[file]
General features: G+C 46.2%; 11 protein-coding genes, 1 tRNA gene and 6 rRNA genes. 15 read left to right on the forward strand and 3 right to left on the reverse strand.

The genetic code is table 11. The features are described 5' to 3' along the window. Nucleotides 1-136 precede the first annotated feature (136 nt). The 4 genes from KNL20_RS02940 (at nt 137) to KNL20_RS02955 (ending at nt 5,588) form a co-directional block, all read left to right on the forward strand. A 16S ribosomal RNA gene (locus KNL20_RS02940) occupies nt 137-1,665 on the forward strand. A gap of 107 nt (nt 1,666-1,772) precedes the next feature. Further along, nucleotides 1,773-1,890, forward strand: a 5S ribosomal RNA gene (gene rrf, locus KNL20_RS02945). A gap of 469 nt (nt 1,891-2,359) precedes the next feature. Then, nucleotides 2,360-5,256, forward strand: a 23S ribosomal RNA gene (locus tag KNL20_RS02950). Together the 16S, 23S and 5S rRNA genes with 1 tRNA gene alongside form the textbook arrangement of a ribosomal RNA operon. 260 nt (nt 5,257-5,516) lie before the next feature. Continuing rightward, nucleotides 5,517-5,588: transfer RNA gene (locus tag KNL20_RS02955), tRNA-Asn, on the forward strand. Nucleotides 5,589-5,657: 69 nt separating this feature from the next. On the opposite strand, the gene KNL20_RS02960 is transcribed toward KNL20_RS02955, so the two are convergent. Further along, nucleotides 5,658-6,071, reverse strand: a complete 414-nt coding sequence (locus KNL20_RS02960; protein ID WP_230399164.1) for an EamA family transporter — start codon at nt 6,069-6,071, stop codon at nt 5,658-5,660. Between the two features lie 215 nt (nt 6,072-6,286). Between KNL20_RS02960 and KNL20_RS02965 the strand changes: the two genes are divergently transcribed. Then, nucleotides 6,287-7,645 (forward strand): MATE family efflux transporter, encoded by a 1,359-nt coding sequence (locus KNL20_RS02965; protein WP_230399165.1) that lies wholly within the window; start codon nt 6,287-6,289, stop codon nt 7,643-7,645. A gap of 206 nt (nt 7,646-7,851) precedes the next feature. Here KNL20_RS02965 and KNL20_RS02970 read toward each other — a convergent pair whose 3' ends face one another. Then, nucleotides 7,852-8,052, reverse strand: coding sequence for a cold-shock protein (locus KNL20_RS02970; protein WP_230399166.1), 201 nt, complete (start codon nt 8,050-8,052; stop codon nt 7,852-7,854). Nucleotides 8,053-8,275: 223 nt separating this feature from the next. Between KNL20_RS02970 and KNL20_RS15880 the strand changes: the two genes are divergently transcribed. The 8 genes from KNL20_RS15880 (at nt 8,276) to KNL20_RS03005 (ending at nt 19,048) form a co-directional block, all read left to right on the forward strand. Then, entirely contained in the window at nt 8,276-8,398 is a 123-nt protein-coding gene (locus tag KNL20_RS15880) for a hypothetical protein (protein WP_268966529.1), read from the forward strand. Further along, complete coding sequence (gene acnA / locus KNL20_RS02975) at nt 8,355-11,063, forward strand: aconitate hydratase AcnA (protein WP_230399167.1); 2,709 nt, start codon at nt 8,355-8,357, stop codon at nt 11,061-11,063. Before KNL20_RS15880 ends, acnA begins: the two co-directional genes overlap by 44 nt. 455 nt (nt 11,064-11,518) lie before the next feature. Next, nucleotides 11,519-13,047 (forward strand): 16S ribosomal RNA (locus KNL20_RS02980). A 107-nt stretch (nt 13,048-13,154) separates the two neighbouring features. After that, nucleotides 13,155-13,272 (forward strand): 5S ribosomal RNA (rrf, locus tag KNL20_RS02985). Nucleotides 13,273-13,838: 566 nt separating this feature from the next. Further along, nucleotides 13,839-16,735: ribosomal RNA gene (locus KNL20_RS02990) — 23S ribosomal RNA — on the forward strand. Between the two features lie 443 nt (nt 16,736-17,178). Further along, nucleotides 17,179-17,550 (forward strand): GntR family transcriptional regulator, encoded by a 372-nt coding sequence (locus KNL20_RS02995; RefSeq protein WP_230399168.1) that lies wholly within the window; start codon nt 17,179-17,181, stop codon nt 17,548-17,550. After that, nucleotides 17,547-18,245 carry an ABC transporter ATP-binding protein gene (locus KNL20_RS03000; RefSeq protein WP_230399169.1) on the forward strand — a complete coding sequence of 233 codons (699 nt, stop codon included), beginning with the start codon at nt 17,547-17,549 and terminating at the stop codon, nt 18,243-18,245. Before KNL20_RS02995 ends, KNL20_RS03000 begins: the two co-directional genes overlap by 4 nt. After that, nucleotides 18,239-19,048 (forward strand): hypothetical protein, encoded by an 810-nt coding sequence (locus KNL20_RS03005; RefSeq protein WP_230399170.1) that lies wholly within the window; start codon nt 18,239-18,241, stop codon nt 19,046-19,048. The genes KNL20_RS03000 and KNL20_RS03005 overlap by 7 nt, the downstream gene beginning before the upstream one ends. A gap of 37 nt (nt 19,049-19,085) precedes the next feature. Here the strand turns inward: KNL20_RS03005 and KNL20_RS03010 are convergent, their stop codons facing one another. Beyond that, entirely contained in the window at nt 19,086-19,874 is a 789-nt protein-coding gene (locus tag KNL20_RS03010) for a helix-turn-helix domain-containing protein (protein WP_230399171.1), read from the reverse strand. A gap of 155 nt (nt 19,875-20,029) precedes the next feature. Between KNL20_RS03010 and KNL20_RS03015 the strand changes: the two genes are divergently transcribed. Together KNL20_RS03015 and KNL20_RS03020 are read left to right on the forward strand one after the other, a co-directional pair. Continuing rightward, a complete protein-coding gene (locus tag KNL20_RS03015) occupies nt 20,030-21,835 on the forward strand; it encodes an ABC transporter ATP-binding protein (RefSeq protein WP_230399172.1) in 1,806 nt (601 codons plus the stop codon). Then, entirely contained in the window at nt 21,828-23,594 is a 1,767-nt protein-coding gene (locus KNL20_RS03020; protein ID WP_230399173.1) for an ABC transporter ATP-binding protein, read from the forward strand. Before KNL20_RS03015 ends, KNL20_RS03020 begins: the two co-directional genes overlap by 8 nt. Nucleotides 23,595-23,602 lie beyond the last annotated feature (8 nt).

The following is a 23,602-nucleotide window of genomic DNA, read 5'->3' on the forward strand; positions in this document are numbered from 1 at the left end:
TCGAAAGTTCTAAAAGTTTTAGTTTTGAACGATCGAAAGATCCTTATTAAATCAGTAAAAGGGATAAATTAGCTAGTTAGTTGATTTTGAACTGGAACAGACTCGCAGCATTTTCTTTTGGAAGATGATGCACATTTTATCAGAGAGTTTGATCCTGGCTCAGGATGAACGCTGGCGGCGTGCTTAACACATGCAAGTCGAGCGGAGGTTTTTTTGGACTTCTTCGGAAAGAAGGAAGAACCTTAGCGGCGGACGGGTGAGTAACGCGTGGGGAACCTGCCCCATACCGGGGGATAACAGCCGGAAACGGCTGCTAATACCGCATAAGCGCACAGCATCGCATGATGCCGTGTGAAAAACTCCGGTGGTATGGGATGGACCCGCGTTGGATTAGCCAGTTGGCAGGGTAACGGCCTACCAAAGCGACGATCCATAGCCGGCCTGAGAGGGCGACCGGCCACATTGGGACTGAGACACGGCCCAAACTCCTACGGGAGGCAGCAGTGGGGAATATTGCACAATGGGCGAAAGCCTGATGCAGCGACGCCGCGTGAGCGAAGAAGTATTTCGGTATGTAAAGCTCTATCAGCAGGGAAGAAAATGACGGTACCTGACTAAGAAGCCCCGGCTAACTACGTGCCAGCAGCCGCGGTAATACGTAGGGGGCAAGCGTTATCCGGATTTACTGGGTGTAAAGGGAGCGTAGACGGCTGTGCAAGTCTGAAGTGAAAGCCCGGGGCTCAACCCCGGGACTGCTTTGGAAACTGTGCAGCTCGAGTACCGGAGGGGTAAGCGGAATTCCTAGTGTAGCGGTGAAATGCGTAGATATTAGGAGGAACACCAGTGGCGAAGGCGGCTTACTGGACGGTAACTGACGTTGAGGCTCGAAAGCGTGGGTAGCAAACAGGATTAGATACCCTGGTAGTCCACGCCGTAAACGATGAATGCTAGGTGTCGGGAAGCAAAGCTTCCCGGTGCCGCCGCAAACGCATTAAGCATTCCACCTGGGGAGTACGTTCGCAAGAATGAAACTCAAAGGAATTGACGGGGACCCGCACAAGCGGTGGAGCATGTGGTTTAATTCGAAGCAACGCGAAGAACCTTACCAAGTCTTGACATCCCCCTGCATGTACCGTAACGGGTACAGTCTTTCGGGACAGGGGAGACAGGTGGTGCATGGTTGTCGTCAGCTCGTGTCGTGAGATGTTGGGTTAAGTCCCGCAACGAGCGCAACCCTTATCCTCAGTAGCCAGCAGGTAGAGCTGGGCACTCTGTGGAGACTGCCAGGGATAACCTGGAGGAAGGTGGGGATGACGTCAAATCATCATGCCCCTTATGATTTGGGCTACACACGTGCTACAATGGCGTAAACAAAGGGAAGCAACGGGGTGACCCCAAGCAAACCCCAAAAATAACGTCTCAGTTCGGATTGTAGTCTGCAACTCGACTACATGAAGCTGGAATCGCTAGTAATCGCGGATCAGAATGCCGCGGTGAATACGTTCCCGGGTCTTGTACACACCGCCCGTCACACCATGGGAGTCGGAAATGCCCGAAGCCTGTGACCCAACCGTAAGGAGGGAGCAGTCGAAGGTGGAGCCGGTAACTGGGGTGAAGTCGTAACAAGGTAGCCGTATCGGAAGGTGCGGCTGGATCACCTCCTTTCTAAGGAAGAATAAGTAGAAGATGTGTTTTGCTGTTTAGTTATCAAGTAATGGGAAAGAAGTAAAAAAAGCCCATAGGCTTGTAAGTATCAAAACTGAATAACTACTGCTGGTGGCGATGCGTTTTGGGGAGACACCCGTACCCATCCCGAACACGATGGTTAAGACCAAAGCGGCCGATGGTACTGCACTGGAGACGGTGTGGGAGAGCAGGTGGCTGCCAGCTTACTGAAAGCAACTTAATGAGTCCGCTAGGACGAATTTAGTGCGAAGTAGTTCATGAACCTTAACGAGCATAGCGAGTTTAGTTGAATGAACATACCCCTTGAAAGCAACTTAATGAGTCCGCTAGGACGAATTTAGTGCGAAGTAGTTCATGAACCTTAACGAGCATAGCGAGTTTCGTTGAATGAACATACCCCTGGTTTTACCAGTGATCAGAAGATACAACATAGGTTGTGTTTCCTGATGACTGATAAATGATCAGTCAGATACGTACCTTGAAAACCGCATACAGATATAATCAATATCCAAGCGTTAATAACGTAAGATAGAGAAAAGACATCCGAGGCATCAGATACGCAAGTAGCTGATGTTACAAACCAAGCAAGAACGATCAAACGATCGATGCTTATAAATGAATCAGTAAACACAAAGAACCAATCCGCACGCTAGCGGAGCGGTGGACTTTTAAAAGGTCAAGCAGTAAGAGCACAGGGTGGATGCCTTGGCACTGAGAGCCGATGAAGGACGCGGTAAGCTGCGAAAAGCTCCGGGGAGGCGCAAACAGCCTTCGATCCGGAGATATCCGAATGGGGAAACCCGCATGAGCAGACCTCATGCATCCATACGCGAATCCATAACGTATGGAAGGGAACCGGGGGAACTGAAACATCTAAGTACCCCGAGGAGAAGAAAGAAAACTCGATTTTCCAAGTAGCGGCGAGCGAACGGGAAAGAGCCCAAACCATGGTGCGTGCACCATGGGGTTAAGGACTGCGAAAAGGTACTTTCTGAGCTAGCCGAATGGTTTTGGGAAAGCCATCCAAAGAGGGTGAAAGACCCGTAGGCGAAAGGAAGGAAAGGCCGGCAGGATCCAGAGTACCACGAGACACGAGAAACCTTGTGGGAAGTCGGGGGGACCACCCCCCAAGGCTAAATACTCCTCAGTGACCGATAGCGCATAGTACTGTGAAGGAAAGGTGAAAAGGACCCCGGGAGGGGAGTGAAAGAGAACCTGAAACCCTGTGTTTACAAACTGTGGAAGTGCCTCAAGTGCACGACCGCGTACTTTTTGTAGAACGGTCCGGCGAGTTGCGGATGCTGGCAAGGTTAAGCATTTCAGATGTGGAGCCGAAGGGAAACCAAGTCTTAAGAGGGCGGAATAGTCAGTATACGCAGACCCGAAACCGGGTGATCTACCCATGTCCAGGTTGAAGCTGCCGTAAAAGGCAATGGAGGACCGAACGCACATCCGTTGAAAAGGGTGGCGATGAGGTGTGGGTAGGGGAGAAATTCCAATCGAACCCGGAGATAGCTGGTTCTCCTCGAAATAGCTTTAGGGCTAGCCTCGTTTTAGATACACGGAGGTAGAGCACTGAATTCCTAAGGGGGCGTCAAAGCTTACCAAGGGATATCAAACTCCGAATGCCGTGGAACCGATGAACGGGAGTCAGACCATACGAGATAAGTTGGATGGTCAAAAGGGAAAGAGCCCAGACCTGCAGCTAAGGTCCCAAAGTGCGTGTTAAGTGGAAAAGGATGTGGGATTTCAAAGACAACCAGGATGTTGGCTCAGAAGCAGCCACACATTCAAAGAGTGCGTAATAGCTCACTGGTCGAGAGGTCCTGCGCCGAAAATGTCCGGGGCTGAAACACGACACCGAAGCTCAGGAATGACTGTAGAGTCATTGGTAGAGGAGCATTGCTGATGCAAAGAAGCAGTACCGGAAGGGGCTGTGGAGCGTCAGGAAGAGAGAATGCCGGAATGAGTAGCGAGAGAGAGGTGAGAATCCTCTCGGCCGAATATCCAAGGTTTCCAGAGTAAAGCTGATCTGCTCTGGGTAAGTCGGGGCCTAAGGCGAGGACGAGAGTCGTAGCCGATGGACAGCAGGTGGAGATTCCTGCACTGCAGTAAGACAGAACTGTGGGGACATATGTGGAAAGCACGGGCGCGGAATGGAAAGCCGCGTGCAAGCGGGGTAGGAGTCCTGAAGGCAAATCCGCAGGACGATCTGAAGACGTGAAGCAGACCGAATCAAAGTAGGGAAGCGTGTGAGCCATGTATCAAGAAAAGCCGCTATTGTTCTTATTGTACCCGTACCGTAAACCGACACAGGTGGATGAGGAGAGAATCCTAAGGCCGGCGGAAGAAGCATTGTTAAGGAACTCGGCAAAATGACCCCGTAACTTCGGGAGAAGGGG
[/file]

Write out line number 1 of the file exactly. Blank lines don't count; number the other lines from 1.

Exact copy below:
General features: G+C 46.2%; 11 protein-coding genes, 1 tRNA gene and 6 rRNA genes. 15 read left to right on the forward strand and 3 right to left on the reverse strand.